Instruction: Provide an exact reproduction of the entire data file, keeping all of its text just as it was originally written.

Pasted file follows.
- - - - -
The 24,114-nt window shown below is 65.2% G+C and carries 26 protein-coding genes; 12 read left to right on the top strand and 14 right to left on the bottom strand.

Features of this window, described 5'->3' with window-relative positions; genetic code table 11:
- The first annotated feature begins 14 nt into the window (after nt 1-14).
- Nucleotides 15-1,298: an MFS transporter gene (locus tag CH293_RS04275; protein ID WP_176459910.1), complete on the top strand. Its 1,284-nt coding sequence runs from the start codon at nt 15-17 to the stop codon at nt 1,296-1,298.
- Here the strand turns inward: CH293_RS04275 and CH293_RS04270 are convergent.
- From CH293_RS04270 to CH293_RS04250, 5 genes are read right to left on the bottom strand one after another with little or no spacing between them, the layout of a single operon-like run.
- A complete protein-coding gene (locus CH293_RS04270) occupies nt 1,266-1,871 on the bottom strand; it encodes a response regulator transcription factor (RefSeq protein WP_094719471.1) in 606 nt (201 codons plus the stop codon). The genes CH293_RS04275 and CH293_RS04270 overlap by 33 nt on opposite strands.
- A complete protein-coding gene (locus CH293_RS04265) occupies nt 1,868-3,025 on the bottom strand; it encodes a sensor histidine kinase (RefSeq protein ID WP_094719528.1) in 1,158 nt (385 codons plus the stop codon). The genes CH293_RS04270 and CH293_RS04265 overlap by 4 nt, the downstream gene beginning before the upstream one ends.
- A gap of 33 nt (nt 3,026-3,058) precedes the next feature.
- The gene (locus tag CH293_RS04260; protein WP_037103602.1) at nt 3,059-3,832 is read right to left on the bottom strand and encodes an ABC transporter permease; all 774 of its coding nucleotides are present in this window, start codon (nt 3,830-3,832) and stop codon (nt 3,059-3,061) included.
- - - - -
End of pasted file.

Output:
The 24,114-nt window shown below is 65.2% G+C and carries 26 protein-coding genes; 12 read left to right on the top strand and 14 right to left on the bottom strand.

Features of this window, described 5'->3' with window-relative positions; genetic code table 11:
- The first annotated feature begins 14 nt into the window (after nt 1-14).
- Nucleotides 15-1,298: an MFS transporter gene (locus tag CH293_RS04275; protein ID WP_176459910.1), complete on the top strand. Its 1,284-nt coding sequence runs from the start codon at nt 15-17 to the stop codon at nt 1,296-1,298.
- Here the strand turns inward: CH293_RS04275 and CH293_RS04270 are convergent.
- From CH293_RS04270 to CH293_RS04250, 5 genes are read right to left on the bottom strand one after another with little or no spacing between them, the layout of a single operon-like run.
- A complete protein-coding gene (locus CH293_RS04270) occupies nt 1,266-1,871 on the bottom strand; it encodes a response regulator transcription factor (RefSeq protein WP_094719471.1) in 606 nt (201 codons plus the stop codon). The genes CH293_RS04275 and CH293_RS04270 overlap by 33 nt on opposite strands.
- A complete protein-coding gene (locus CH293_RS04265) occupies nt 1,868-3,025 on the bottom strand; it encodes a sensor histidine kinase (RefSeq protein ID WP_094719528.1) in 1,158 nt (385 codons plus the stop codon). The genes CH293_RS04270 and CH293_RS04265 overlap by 4 nt, the downstream gene beginning before the upstream one ends.
- A gap of 33 nt (nt 3,026-3,058) precedes the next feature.
- The gene (locus tag CH293_RS04260; protein WP_037103602.1) at nt 3,059-3,832 is read right to left on the bottom strand and encodes an ABC transporter permease; all 774 of its coding nucleotides are present in this window, start codon (nt 3,830-3,832) and stop codon (nt 3,059-3,061) included.